Adverse Childhood Experiences 13: unsense

As a child in an alcoholic/addict household where you can not trust adults, who do you trust?

You either trust yourself or you buy in the alcohol story.

If you buy in, you have a high probability of either becoming an addict or marrying one, depending if you prefer the enabler or the enablee role.

If you trust yourself, you develop certain senses. You pay attention to people’s emotions. You pay attention to what people FEEL, what people DO and not what people SAY. You do not care what they say: what matters is what they do. My sister said she used to walk my parent’s house during high school and try to feel the mood. Did she need to hide?

The enabler role is trying to control the other person. There are amazing variations on this. I cared for a person whose sister would not take care of herself. Every time the sister is hospitalized, the person goes and cleans tons of garbage and rotted food from the apartment.

“Stop doing that,” I say, “You are enabling her. Call Adult Protective Services to go look at it instead.”

It can be very difficult to stop and can take years. People can change.

I have noticed that the enabler role is lethal. The enablers seem to die before the enablee. Certainly in my immediate family and with many patients too.

Enablee is the person controlled. Alcohol, drugs, gambling, anger, emotions. It is very very interesting to watch. I have read parts of my mother’s diaries. She was the enabler, with my father as the enablee. However, the diaries document them fighting in the middle of the night when he is drunk. And I remember high school, putting the pillow over my ears, because they were screaming at each other.

But wait. Why would she argue with her drunk husband? Why would anyone argue with a drunk person? You have to wait until they are sober.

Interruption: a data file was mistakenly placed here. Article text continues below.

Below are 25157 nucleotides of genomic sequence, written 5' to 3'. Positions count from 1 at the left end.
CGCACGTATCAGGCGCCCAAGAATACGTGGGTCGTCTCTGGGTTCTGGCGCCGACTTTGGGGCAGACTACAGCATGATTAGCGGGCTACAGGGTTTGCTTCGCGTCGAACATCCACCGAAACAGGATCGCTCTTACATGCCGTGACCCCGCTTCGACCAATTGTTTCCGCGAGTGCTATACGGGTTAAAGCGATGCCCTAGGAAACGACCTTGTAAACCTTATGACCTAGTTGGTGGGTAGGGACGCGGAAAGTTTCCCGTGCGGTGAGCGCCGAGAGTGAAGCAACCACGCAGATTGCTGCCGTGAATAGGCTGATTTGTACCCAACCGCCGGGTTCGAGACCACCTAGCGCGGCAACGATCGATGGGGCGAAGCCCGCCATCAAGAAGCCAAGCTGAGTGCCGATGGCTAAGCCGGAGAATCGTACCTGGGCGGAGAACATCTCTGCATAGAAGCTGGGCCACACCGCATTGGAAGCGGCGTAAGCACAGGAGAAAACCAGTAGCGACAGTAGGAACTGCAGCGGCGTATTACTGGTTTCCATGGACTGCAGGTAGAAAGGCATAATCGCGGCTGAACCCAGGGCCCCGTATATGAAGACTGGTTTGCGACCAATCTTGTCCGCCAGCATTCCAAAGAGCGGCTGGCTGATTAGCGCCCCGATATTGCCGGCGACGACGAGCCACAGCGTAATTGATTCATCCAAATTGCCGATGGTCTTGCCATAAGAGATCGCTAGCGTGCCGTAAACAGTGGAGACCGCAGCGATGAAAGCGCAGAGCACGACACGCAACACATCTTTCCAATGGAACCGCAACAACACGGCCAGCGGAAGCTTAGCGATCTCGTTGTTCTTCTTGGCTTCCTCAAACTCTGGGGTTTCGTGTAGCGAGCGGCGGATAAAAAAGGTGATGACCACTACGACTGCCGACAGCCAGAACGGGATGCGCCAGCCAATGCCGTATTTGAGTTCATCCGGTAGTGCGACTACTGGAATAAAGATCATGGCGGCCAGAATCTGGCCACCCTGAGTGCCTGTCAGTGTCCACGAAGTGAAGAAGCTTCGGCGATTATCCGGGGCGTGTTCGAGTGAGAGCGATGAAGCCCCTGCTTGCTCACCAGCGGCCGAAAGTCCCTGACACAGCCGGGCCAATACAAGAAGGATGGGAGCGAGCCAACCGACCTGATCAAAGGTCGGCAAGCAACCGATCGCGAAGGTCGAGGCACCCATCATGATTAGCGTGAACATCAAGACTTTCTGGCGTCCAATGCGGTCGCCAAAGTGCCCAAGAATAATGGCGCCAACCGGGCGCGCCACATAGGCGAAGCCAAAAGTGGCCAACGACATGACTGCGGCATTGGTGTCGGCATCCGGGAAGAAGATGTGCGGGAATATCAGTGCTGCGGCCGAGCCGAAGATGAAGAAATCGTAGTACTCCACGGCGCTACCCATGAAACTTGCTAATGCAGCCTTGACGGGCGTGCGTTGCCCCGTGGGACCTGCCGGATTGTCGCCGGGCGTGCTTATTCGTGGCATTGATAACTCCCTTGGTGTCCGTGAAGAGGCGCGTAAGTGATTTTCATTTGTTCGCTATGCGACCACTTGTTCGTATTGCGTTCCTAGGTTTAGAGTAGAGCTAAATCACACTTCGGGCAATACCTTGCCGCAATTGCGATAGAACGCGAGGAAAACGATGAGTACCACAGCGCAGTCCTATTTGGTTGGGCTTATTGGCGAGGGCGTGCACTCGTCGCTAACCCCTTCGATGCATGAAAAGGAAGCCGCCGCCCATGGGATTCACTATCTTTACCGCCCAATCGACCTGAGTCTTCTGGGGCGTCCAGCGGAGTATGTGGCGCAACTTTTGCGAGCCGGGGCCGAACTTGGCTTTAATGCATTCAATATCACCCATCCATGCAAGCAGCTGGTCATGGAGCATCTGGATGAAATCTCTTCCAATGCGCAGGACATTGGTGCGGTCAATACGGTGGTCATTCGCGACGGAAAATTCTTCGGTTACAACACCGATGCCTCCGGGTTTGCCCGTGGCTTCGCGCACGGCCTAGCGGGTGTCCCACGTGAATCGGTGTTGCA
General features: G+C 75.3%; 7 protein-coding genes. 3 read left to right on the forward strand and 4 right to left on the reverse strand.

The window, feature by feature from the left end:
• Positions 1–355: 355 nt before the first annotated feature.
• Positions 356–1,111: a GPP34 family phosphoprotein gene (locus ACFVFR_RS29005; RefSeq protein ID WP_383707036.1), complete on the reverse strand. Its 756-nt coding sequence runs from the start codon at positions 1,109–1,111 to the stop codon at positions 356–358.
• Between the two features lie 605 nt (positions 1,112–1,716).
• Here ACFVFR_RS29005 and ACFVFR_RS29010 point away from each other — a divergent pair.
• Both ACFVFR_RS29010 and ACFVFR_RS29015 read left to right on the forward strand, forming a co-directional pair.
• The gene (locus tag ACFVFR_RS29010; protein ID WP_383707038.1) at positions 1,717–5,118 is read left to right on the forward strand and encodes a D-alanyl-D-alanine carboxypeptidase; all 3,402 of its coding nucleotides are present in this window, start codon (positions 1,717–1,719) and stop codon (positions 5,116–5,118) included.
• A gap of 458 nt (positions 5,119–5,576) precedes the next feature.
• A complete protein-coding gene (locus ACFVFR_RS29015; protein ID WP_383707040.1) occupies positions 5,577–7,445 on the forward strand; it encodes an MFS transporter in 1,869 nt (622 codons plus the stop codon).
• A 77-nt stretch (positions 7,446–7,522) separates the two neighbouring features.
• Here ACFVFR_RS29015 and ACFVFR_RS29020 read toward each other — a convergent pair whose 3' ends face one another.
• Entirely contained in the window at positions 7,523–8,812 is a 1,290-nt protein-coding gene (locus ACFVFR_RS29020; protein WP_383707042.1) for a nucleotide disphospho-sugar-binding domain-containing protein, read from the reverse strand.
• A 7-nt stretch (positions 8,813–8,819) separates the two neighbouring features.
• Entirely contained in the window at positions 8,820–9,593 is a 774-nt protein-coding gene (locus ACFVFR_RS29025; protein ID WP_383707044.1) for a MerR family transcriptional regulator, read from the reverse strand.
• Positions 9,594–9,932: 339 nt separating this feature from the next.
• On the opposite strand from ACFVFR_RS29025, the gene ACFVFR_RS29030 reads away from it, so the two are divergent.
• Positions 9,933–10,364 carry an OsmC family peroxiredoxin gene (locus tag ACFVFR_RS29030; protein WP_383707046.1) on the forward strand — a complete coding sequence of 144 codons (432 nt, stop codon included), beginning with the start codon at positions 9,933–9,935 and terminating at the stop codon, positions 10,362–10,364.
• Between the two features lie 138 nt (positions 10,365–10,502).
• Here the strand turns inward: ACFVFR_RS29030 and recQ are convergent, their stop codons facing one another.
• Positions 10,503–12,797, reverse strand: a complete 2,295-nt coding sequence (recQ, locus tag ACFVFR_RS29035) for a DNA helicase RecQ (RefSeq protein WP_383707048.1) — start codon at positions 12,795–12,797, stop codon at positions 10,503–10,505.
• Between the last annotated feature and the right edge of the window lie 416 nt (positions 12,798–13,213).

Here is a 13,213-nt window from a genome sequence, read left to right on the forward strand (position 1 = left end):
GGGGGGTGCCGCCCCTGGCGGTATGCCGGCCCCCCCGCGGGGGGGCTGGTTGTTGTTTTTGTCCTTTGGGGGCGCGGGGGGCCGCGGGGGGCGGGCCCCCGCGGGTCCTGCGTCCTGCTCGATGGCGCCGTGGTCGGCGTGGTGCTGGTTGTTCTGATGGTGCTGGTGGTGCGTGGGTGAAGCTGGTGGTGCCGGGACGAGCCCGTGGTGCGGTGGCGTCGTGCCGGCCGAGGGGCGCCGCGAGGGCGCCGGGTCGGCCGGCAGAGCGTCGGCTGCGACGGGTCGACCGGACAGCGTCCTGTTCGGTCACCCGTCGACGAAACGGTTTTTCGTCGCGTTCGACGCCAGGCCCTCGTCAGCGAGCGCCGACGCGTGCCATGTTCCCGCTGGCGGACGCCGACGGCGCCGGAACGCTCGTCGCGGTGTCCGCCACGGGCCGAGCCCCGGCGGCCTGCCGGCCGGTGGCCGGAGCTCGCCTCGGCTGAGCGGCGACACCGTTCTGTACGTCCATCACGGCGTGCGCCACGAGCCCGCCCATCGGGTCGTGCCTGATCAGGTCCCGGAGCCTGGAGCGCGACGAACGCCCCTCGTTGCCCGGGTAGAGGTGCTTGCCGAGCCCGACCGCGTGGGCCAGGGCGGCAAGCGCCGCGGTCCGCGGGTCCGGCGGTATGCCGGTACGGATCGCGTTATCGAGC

And slowly I realize that my mother too was an alcoholic. I remember her drinking. Best cover for an alcoholic is a worse alcoholic, right? It’s fairly horrid. But it explains some stories and my food insecurity. They would not get up in the morning to feed me. My mother told stories of me trying to feed myself: cheerios and laundry soap. If my father was hung over, ok, but, why wouldn’t my mother get up? I think they were both hung over. That or else she really did not want a child. Especially a nine month old with opinions while she was trying to get over tuberculosis. She never got to hold me after birth until 9 months. And then I did not want her. I wanted her mother.

Trusting yourself, life can be a bit complicated. You sense the emotions others are hiding. Being a physician allows me to ask about the hidden things, very gently. Sometimes they come out right away. Sometimes it takes months. Sometimes years and sometimes never. My sister and I discussed going to parties and thinking, oh, that person is the child of an addict/alcoholic. This person is in pain. This person is quite happy but hiding stuff.

I told a counselor I do not know how to turn it off. She replies, “Why do you think I am a counselor?”

I don’t see auras. I feel things: like a cloud. Like a tiger, like a bear, like a whale, singing.

I think I will go with the whale.